At kickoff, Lionel Messi and Gonzalo Higuain stood on one side of the field. Alexis Sanchez and Arturo Vidal on the other. Some of the brightest stars in the sport. Going up against each other for one of the biggest trophies in the sport. Yet in Sunday’s Copa America Centenario final, a rematch of last year’s championship game of all of South America, it was a little-known Brazilian who stole the show.

Or, depending on your vantage point, ruined the show.

Referees are supposed to guide the game along, to ensure that it unfolds peaceably and fairly. Referees have had a good game when you’ve barely noticed them and a great one when you didn’t even realize there was one on the field. But Heber Lopes was the most visible man out there on Sunday.

In a game that produced no goals until the shootout that would, cruelly, make Chile the champions at Argentina’s expense for a second summer in a row – after they beat La Albiceleste on penalty kicks following a scoreless game yet again – the referee hogged the highlights. And that, if it isn’t plainly obvious by now, is not a compliment.

By the time two hours of soccer had been played, Lopes had given out eight yellow cards and two reds, hampering a game that he let slip from his grasp early on when Sanchez was raked by an overzealous defender, which wasn’t called. And then the man in black tried to overcompensate with his ham-fisted attempts to impose order. The more draconian he got, the less credibility he retained.

The first red card, for Marcelo Diaz of Chile was defensible for twice blocking Messi from a promising run illegally. But the second, on Marcos Rojo, was rather questionable, given that he played the ball, even though it was from behind.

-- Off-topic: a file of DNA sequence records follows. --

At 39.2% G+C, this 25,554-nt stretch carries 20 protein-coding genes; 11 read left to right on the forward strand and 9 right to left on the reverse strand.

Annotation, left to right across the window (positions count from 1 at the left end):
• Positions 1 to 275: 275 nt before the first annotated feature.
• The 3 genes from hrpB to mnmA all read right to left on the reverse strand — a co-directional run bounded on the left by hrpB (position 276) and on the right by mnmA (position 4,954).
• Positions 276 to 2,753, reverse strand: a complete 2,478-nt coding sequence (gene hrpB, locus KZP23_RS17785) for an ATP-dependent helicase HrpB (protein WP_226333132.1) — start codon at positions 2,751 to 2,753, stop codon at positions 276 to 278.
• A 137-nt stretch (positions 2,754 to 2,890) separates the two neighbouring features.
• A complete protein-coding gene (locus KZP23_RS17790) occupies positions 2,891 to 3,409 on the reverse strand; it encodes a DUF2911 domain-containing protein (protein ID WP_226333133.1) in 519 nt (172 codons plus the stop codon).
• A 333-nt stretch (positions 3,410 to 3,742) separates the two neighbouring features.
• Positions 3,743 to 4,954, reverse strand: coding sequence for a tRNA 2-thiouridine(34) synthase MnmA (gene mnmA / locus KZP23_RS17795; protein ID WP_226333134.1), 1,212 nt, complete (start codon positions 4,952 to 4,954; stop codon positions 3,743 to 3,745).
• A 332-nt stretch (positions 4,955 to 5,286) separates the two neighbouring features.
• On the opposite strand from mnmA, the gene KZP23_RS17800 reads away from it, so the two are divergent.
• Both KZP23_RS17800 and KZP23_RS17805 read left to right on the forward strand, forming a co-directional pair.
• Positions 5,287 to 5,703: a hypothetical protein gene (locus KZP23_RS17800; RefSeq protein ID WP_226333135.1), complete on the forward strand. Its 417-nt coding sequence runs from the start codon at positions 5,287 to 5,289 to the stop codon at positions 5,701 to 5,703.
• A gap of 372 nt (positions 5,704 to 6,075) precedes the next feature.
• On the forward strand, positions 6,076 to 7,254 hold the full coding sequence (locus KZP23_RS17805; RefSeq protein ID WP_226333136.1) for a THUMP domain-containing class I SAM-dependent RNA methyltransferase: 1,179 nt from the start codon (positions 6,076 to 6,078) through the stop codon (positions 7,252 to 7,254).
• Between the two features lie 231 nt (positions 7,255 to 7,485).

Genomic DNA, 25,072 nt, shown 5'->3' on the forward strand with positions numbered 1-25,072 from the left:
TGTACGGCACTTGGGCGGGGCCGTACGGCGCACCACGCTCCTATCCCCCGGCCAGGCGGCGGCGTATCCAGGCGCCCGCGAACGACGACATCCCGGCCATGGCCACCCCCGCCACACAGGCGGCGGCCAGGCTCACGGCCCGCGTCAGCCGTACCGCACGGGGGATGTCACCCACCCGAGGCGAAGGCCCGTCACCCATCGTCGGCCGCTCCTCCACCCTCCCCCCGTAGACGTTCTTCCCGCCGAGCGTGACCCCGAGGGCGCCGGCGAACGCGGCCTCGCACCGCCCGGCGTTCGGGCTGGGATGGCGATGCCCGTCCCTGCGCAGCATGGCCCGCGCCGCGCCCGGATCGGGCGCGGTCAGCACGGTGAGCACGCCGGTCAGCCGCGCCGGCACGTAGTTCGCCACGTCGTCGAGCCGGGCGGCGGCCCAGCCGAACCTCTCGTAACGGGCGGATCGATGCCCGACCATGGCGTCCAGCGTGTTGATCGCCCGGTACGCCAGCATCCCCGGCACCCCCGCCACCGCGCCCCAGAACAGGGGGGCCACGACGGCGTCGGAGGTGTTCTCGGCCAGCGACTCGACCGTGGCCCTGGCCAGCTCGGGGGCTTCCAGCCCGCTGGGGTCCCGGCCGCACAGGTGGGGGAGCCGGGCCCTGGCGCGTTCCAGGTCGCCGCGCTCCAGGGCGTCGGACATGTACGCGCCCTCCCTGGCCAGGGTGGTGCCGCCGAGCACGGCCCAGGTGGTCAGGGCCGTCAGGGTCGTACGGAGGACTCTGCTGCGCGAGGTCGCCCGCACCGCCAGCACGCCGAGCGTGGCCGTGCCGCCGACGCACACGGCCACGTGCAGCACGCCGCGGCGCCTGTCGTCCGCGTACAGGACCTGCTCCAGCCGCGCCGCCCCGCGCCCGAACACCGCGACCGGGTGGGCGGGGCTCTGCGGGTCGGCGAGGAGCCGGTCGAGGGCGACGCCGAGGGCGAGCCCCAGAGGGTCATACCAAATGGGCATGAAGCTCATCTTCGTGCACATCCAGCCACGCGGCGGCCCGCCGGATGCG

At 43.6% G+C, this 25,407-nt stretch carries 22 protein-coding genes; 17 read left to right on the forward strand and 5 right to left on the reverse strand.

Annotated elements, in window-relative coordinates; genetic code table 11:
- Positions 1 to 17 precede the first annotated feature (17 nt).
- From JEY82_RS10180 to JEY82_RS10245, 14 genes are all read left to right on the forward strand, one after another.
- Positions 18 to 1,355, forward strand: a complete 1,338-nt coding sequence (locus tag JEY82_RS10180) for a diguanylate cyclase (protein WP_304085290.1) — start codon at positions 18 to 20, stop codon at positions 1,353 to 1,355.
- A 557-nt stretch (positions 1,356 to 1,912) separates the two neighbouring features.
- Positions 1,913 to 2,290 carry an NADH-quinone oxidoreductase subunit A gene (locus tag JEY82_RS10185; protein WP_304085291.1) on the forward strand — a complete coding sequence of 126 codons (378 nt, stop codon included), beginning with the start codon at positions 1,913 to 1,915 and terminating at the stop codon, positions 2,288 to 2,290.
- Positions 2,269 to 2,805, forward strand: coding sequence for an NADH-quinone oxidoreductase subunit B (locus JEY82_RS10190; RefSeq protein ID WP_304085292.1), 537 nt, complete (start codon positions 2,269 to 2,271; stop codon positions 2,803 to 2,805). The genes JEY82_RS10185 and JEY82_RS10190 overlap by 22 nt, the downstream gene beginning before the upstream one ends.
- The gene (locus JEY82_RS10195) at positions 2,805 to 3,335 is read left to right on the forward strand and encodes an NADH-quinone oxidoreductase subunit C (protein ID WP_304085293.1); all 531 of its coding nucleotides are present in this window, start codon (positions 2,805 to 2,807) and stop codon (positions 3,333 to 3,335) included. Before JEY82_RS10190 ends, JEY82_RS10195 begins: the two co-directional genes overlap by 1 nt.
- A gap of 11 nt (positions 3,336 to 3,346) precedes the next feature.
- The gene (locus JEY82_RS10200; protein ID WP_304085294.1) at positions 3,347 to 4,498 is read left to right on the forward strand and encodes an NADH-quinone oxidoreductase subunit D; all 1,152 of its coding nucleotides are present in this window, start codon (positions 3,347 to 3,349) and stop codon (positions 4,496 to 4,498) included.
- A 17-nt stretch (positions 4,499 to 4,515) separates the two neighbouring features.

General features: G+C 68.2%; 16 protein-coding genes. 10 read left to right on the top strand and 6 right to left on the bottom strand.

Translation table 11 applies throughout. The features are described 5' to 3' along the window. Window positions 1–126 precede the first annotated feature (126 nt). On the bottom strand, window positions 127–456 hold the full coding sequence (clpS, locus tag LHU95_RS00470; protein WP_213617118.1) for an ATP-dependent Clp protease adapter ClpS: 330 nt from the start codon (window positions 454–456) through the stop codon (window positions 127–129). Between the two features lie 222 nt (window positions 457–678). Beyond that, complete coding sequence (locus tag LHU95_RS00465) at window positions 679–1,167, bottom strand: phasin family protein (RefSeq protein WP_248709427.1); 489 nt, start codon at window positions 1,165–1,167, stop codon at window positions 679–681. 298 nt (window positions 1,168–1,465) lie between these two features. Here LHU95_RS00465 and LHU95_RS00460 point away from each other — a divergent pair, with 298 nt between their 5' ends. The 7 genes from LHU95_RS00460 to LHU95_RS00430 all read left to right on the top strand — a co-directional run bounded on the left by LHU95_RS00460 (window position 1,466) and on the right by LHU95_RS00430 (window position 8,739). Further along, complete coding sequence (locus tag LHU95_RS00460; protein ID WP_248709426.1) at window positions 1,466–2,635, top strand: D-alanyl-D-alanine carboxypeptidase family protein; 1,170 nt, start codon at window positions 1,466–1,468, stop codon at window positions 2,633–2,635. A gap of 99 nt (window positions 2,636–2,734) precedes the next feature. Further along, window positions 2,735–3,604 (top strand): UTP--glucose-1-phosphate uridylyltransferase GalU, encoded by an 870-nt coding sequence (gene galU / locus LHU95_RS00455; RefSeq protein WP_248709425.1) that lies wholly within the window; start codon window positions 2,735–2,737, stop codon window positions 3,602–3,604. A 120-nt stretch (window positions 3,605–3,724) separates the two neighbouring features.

Lopes was an odd choice to lead this final – a Brazilian for an Argentina game – given the seething and historic animosity between his own country and one of the ones on the soccer field. These sorts of potential conflicts of interest are usually avoided. Then there was the fact that he’s plainly a heavy-handed referee, selected for a final between teams of such stupendous skill that it would have served the game best to keep it in check but let the sides play.

Soon enough, he, rather than Alexis or Messi, became the talk of the game.

And indeed, Lopes seemed to be doing his best to gathered whatever attention there was to be had, in addition to making weird calls – like giving Messi, who never ever dives, a yellow for diving, when there had clearly been contact in the Chile box.

Lopes weirdly jerked his head as he whistled for half-time. He made great theater of everything, taking obvious delight in issuing cards, waving them like a salute to his own authority. He was a showman in a job that calls for the opposite.

Messi accidentally tackled him in extra time, and Lopes actually pulled himself up by him, before stumbling off. And at one point, in the 112th minute, it looked like the Argentina players decided on their own that something was a foul and then took a quick free kick. Chile didn’t object. The ref just raised his arms in wonder at all this as play carried on.

Deep in extra time, clearly feeling that he hadn’t played a large enough role yet, he excoriated Gary Medel like a petulant child.

These were strange scenes. And a case study in how badly things can go wrong when the man in the middle isn’t up to the job. We don’t know what kind of game we could have had if it had been refereed properly. If Lopes had whistled fouls early on, rather than ignoring obvious infractions, letting things get out of hand, and then suddenly waving yellow and red cards about.

We don’t know if this final would have been quite such a regressive slog. Or if Argentina would still have lost. Or if Messi would have retired from the national team in despair over losing major finals in three straight summers – after also seeing Germany win the 2014 World Cup in extra time.

There’s no telling what this game might have been, because we never got the chance to find out. Lopes preempted that process.

And so Messi’s final game for Argentina – if he sticks to his word – was one in which he was upstaged by a referee.

About Leander Schaerlaeckens

Leander Schaerlaeckens is a freelance writer. His work has appeared in the New York Times, the Guardian, ESPN The Magazine and a whole lot of other websites, magazines and newspapers, most of which he can't remember right now.